First thing coral reefs are not sinks of carbon. Instead, they emit carbon. That means they pollute the environment. But that does not mean the world does not need reefs. They are important for various purpose. Let us leave its importance for a moment and try to understand why they are not sinks of carbon.
According to Global Coral Reef Alliance: Reefs are not carbon sinks
Not only is the entire claim that coral reefs are a CO2 sink completely incorrect, but they are also, in fact, a source of CO2 to the atmosphere even while they remove carbon from the ocean. This has been understood by carbonate chemists for a very long time. But the importance of coral reefs confused people that they are a carbon sink. The only way that reefs could be a CO2 sink would be if they were autotrophic ecosystems that buried most of the algae carbon before it could decompose. But in fact, reef sediments have very low buried organic carbon content, because the organic carbon is almost entirely decomposed. In fact, reefs are not autotrophic at all; they are heterotrophic systems that rely on external organic carbon input from land and oceanic zooplankton. Thus they do not sink of CO2. Read the full article of Global Coral Reef Alliance.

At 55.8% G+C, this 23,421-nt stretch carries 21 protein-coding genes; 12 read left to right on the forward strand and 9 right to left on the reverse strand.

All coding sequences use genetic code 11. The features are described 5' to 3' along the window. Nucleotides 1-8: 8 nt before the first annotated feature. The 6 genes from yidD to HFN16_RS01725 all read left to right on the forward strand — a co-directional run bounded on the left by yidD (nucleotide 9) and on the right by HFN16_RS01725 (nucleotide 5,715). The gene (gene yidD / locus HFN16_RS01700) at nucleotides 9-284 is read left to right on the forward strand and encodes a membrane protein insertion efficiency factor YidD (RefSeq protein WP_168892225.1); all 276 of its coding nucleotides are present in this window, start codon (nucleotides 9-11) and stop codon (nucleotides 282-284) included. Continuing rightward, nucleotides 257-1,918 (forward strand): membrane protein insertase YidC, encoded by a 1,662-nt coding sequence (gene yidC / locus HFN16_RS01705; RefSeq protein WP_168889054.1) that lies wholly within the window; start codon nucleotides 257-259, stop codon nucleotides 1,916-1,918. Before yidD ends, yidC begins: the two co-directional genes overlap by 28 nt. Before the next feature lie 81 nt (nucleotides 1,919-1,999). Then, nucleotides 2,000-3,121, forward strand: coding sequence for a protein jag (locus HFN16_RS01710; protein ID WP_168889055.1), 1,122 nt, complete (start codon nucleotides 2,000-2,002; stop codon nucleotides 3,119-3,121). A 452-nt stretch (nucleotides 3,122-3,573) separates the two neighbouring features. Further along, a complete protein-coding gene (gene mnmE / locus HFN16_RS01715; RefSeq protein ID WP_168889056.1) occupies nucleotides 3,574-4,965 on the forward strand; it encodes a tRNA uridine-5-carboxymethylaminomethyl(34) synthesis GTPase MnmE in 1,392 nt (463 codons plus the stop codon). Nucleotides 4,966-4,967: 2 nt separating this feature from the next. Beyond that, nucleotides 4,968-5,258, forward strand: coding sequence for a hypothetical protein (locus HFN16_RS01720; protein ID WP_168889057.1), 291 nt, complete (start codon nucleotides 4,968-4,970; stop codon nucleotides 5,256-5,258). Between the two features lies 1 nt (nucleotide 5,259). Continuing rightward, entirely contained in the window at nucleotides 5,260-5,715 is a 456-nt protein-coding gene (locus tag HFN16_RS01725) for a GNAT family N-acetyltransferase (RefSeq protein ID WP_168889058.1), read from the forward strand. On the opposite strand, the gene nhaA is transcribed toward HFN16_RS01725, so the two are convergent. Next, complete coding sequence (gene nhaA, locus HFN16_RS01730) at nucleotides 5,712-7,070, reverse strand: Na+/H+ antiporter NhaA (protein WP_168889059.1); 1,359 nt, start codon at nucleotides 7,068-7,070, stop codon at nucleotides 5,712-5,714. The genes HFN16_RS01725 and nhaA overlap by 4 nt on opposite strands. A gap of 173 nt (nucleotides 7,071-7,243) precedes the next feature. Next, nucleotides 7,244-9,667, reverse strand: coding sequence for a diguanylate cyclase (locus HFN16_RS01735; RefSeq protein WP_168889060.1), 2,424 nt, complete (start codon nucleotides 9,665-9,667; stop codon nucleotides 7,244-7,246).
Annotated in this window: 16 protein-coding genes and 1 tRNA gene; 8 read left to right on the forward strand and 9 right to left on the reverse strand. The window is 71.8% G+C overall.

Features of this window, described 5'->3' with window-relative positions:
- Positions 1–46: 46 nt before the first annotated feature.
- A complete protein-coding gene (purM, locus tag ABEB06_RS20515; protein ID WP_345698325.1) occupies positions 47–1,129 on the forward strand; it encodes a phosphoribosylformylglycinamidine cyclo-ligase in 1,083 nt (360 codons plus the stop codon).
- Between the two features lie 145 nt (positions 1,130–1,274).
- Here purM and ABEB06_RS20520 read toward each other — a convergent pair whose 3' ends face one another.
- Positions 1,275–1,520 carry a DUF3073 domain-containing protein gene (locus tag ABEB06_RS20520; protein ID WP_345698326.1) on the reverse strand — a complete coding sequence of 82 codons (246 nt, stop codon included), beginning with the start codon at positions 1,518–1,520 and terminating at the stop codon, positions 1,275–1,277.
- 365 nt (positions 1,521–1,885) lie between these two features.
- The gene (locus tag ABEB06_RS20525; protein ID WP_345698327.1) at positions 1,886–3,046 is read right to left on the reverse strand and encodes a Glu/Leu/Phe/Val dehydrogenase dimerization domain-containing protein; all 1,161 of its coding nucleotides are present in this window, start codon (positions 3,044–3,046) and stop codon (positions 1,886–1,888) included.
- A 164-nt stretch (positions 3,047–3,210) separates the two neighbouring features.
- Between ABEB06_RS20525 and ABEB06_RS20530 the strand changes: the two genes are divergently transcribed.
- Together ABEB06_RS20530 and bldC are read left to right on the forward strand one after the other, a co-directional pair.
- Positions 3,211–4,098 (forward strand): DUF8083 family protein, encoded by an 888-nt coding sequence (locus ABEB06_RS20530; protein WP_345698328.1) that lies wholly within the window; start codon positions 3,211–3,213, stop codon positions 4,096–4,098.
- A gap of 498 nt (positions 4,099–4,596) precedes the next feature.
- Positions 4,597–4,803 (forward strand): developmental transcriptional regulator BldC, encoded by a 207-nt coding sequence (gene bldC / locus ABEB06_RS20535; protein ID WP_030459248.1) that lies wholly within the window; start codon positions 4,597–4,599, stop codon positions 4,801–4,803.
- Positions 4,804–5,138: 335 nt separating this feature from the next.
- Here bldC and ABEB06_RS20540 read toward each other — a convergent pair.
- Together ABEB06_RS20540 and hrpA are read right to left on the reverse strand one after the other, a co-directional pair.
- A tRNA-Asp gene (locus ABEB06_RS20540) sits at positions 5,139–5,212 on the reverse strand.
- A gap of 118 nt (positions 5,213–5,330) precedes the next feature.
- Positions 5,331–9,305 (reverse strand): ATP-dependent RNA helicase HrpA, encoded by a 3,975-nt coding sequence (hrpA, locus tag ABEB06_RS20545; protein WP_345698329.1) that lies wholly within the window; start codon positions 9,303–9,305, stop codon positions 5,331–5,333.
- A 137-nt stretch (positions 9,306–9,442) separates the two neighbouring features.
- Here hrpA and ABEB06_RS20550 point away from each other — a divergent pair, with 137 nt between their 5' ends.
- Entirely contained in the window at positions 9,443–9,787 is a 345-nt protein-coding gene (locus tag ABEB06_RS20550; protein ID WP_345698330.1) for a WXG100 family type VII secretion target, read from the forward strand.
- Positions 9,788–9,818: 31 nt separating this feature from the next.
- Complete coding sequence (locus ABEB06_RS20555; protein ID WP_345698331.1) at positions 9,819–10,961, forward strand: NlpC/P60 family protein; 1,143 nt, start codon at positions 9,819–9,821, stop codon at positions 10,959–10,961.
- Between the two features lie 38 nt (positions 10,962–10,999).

Coral Bleaching Alert System (CBAS): The coral bleaching Alert System (CBAS), a service initiated from INCOIS since February 2011. This model uses the satellite-derived Sea Surface Temperature (SST) to assess the thermal stress accumulated in the coral environs. This information yields in drawing the early signs of the intensity and spatial extents of coral bleaching. This methodology adopted from NOAA reef and tested for the earlier bleaching events of Indian coral environs. The service CBAS disseminated once in three days comprising the Hotspot, Degree of Heating Weeks and time series products.